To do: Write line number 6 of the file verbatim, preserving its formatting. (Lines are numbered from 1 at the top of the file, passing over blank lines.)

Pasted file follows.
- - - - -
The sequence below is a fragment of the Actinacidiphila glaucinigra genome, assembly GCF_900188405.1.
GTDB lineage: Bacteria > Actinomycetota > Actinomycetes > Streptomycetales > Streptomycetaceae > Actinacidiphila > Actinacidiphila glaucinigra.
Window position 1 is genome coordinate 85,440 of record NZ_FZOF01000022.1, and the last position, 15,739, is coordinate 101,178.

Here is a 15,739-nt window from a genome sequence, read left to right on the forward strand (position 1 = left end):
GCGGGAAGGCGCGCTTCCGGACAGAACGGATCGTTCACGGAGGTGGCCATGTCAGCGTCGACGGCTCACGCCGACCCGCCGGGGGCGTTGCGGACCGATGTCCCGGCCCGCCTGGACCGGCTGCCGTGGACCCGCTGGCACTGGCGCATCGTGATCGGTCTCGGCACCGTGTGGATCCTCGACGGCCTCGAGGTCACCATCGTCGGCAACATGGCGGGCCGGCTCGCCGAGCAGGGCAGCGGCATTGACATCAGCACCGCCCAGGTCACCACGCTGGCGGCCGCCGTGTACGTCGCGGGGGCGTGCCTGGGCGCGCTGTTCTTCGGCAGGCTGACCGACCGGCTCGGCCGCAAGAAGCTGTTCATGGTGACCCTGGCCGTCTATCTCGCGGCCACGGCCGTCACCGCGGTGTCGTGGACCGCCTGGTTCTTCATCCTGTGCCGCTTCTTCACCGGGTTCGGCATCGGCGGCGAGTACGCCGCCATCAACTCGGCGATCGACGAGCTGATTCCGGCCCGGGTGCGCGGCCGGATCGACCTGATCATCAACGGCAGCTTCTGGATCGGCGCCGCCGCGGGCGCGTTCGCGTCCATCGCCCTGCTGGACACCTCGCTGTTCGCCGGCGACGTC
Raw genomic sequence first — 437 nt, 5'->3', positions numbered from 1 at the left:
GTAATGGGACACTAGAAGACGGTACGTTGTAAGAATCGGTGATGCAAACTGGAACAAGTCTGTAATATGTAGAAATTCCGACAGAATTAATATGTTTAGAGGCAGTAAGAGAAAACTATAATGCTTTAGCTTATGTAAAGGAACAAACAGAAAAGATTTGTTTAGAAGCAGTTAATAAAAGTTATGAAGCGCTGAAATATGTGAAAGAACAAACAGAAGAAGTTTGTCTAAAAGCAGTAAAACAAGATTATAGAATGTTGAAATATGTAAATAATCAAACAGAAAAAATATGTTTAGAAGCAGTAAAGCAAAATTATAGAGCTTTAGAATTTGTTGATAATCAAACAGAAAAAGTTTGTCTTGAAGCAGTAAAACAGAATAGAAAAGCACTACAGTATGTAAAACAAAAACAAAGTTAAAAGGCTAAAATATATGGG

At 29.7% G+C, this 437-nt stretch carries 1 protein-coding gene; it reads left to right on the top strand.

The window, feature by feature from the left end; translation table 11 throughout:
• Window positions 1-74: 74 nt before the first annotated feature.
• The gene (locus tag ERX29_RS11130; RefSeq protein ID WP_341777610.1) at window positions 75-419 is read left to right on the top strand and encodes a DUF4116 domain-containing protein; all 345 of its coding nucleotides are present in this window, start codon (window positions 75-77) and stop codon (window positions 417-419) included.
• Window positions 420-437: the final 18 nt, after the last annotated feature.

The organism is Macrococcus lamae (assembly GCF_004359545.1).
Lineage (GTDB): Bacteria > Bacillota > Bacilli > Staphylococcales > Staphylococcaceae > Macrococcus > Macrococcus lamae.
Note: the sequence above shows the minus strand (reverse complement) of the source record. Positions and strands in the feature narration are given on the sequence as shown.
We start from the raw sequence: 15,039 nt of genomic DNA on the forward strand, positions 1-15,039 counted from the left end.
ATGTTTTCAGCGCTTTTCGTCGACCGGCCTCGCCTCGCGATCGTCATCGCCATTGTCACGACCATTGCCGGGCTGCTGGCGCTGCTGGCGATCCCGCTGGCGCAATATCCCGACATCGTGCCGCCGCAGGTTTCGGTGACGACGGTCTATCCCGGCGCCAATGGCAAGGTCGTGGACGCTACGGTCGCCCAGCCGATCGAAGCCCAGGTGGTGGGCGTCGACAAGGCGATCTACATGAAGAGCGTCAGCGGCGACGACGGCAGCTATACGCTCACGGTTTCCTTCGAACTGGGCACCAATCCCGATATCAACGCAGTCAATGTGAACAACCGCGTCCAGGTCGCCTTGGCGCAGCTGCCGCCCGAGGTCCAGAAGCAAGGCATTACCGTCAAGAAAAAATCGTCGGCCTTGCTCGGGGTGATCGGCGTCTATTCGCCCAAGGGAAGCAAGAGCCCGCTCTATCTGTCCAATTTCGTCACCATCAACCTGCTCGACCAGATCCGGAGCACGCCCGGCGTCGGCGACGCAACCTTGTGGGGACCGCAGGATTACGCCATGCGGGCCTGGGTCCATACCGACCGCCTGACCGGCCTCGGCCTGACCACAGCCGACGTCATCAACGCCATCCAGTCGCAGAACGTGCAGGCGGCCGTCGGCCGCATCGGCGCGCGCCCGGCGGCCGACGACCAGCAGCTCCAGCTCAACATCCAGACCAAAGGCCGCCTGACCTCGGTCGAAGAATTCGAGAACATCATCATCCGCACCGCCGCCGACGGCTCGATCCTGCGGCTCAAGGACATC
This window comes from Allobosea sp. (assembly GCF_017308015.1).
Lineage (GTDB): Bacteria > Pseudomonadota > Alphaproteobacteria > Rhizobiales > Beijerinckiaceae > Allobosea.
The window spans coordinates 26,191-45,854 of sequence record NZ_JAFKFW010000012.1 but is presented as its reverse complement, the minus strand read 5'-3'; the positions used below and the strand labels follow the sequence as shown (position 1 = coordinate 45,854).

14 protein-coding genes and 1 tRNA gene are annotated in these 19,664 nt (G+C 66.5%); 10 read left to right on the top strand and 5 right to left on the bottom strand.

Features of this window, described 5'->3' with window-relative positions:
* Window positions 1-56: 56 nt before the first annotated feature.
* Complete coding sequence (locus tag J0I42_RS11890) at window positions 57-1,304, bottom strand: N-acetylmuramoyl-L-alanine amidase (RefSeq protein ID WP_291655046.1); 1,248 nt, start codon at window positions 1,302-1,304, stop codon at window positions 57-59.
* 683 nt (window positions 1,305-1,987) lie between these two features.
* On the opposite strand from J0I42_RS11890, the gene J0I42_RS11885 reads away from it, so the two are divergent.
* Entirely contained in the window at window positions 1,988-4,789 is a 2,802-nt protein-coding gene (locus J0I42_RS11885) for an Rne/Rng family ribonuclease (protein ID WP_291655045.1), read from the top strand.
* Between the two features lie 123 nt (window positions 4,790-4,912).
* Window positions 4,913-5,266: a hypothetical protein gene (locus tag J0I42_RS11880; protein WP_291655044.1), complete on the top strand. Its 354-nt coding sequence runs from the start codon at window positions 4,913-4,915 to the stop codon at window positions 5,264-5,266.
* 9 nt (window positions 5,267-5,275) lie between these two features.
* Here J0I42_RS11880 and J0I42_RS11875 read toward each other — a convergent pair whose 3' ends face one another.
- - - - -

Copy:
Raw genomic sequence first — 437 nt, 5'->3', positions numbered from 1 at the left: